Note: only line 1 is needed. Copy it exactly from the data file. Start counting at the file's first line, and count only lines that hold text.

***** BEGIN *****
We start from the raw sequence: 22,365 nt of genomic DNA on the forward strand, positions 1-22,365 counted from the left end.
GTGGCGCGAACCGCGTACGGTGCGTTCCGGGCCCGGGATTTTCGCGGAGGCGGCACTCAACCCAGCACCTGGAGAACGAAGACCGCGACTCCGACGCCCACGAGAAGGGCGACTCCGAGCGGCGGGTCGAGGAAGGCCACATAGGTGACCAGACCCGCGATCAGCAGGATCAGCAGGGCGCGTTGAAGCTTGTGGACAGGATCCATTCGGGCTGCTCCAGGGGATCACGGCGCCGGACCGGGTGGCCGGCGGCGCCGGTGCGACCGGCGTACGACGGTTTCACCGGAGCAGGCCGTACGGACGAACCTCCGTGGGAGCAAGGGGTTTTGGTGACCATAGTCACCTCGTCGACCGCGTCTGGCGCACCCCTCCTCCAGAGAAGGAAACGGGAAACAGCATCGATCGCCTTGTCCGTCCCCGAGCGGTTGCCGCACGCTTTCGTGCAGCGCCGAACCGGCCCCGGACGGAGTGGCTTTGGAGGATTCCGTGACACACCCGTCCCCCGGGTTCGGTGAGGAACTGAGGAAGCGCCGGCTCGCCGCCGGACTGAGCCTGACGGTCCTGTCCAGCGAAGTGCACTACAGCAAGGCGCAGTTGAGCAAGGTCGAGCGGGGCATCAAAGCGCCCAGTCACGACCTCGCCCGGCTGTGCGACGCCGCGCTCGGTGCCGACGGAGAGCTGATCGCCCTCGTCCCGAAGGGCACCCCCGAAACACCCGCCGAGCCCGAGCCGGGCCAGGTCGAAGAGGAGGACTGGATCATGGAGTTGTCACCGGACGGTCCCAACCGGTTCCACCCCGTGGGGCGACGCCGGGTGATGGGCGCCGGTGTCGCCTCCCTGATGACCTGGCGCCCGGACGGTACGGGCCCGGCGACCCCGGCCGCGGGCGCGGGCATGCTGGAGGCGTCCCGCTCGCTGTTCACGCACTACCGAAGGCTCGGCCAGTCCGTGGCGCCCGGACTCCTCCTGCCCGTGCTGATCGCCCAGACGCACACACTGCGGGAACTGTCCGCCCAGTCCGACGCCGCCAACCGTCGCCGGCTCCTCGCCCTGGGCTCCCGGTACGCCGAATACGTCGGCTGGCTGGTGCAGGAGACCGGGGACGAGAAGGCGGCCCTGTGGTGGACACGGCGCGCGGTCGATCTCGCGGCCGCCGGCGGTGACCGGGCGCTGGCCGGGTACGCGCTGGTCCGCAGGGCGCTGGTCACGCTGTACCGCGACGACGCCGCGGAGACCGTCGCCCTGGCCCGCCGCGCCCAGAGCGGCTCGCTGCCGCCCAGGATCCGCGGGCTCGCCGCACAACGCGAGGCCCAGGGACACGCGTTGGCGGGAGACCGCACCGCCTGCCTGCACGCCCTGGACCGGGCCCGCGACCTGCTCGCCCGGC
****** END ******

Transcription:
We start from the raw sequence: 22,365 nt of genomic DNA on the forward strand, positions 1-22,365 counted from the left end.